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I need to run an java program even the terminal is closed.... in server....

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closed as not a real question by Yuval Adam, Oded, Thorbjørn Ravn Andersen, Roger Pate, Graviton Jul 4 '10 at 2:45

It's difficult to tell what is being asked here. This question is ambiguous, vague, incomplete, overly broad, or rhetorical and cannot be reasonably answered in its current form. For help clarifying this question so that it can be reopened, visit the help center.If this question can be reworded to fit the rules in the help center, please edit the question.

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In case you run out of dots, there you go: ................................................................................‌​............................................................ – folone Jul 3 '10 at 9:39

On Unix and GNU/Linux systems you can run the program using nohup like this, assuming it is a jar:

nohup java -jar program.jar &

To get the output of the program run into a text file so later on you can view it, you can do:

nohup java -jar program.jar > program.log &

There are packages that will wrap your Java programs into services too, which is more manageable than bare java processes.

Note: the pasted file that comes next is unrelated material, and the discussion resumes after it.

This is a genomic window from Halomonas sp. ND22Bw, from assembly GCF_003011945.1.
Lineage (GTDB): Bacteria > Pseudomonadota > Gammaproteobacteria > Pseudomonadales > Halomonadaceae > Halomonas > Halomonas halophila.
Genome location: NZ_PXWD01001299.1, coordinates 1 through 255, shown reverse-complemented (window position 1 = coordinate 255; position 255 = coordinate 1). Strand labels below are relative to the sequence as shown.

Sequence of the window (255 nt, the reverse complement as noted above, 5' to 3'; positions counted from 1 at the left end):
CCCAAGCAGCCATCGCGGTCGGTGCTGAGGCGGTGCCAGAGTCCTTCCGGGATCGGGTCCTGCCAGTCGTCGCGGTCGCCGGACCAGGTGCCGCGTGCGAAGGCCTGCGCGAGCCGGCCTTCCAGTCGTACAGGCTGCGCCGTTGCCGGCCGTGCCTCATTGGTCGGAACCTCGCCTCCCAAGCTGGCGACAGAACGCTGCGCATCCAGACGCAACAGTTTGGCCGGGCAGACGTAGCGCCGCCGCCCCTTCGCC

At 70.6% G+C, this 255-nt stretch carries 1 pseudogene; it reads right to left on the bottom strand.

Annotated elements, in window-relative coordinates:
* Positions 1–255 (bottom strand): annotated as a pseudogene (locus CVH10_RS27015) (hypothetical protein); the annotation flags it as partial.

You probably also want to use a "process wrapper" (Launch4J maybe?) to give your process a meaningful name, otherwise all your Java programs will appear as java in the process list, which isn't very indicative.

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Use the javaw command instead of java.

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It will still get shut down when the user logs out. – Michael Borgwardt Jul 3 '10 at 9:19
    
@Michael, Well the question is not clear, I thought he mean that the console should not run while the app is running. – Michael B. Jul 3 '10 at 9:21

An "alternative" to nohup would be screen. screen is very useful and allows you to run any task, detach the screen, and let it run in the background. You can resume it later.

To run a task:

screen <command_you_want_to_run>

Then <ctrl> <a> <d> to detach from the screen session.

The next time you log in you can reattach to the screen session with:

screen -r

If you have multiple screen sessions running you will be presented with their details and can connect to them like this:

screen -r 1234.pts-1.hostname

... where 1234.pts-1.hostname is one of the returned values from the output from screen -r.

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You want to use headless mode. This will cause any calls that attempt to communicate with a screen, keyboard, mouse, etc to fail, but also means that you won't need an X server (on Unix) or access to the console (on Windows).

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This is only relevant when you're using GUI-related classes, which most server applications never do. – Michael Borgwardt Jul 3 '10 at 9:20
    
It's very relevant for working with images on a server, since all of the image processing classes depend upon the AWT. Using headless will give you a simpler version of the AWT that doesn't require a window. – Craig Trader Jul 3 '10 at 9:23

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